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Archive for June, 2010

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Another they say…

They say the first week is the hardest. Well, I’m a few months in and I’m still waiting for that first week to be over.

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Shot that stuck with me : Cory

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In boxes…

We held on like waltzers and spun until springtime came.

And I have the photograph, but what are we left with?

Not the nights of hookah smoke,

or the summer months we washed the sheets four times a week,

nor that time at the market, when you confused plums with grapes and your tongue swelled,

nor when the fridge broke and we put all our food in the snow.

What was it? A month like that? Fishing out pasta from newly fallen flakes.

We told ourselves it tasted better.

That cabin is gone too, the time you fell and bled from your knee, saying it’s fine, it’s fine, and then passing out before we got home.

And none of it’s there. Not even your dimples. See?

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Once we all fall.

I kissed a fluttering eyelid.

Her nose pressed against my collarbone, her eyes open.

She looked over my shoulder, cartilage against bone.

“You’ve no idea how to love, do you?” I said.

“Sure I do. Just flap your arms and say ‘choo choo,'” her voice went up. “Right?”

“Yeah, that’ll work,” I said.

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Stone’s walk away.

Just a hint now,

Of thunder clouds in the evening sky.

On summer wind,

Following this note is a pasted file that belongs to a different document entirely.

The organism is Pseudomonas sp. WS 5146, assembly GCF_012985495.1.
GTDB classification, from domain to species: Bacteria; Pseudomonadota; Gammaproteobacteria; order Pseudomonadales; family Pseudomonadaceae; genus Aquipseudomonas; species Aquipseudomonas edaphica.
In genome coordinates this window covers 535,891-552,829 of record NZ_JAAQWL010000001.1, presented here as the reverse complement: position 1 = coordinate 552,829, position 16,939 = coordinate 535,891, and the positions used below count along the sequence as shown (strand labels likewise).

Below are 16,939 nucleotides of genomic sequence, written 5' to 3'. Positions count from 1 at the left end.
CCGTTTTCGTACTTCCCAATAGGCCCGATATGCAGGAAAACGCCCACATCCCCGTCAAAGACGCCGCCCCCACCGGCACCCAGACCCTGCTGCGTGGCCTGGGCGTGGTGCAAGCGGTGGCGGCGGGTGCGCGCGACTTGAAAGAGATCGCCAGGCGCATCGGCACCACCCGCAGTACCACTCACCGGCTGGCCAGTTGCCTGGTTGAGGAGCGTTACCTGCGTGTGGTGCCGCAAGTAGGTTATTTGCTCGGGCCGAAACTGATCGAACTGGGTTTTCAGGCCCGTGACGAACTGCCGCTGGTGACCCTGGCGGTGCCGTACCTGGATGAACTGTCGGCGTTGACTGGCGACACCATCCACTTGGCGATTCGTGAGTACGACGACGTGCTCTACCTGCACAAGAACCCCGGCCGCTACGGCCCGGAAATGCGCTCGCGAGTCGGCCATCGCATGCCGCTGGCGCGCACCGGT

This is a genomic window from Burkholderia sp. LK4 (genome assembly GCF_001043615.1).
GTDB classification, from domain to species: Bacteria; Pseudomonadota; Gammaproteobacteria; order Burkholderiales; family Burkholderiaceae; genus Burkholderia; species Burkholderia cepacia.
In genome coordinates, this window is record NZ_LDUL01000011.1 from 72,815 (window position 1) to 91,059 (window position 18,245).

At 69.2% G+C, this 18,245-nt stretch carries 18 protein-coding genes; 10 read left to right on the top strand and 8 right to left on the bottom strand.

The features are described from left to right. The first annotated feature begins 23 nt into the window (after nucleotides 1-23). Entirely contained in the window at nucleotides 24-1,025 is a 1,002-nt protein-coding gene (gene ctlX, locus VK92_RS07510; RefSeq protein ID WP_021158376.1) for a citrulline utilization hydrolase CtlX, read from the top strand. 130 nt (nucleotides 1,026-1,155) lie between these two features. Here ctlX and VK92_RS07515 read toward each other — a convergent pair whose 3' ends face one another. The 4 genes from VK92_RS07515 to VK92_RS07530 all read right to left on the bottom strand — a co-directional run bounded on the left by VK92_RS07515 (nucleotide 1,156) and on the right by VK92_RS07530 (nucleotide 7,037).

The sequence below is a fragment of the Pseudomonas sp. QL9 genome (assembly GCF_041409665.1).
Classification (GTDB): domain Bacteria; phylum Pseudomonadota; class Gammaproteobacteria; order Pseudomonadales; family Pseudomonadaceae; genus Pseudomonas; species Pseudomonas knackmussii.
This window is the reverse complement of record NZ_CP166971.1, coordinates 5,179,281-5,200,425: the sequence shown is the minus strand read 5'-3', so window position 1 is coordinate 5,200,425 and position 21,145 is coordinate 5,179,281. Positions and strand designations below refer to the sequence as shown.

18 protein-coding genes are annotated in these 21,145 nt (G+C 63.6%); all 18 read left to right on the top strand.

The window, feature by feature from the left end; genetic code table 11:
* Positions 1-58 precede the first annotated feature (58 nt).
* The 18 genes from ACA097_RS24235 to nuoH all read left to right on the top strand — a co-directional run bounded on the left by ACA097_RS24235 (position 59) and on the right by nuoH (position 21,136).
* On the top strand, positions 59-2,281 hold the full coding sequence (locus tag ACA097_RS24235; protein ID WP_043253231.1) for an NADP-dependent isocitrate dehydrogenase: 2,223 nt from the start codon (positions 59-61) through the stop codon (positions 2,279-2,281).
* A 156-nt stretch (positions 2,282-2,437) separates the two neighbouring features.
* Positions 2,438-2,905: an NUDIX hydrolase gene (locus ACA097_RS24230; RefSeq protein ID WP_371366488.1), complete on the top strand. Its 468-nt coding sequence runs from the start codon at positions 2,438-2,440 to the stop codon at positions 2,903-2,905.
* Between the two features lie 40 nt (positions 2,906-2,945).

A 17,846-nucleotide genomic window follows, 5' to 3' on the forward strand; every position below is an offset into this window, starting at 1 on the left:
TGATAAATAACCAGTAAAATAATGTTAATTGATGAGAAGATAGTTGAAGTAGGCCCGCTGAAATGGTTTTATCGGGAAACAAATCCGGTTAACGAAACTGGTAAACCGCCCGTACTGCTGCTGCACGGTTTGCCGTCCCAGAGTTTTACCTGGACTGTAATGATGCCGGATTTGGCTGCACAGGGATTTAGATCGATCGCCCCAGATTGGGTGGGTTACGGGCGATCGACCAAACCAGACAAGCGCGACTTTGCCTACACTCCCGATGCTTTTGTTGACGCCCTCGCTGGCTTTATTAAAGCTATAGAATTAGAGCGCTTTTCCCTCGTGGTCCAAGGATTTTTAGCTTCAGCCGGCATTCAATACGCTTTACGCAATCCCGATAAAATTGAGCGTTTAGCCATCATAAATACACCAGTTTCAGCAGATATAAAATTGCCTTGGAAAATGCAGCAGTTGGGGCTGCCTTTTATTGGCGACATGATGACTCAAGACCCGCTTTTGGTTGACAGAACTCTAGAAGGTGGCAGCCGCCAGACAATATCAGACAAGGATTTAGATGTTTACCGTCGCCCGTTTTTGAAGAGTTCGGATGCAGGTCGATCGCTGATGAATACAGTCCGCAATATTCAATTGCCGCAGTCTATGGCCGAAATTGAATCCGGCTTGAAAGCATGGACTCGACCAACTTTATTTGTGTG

The scent flies off the old man’s house.

Decay. His life just a dream.

His garden now belongs to butterflies.

And I realize,

The still lake does not need to think to offer

Itself as home to clear moonlight.

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Bronson, Kansas.

I knew when she offered me her pulse, I was done for.

“I blame it on you,” she said with her hand in my back pocket. “If you hadn’t spun that ash tray on the counter…”

“Sure, just go ahead and let the ash tray off the hook,” I said.

I don’t know when being asked to leave became a badge of honor for us, but tonight was nothing new.  We had tried to talk each other down. This is a small town, we’d say. We can’t just go all willy nilly.

Leaving New York makes you appreciate the honesty of strangers, albeit brutal.

But it was late for here, and the streets were quiet. She stumbled on the curb and for the first brief second, it seemed contrived. Her laughter ricochet off nothing and I felt a shhh come to my lips.

That night, I opened and closed the medicine cabinet in the bathroom just to hear the hinges creek. Open, close, open, close, each time catching my own eyes in the reflection. Go back to bed, I thought. And the night got long, quick.

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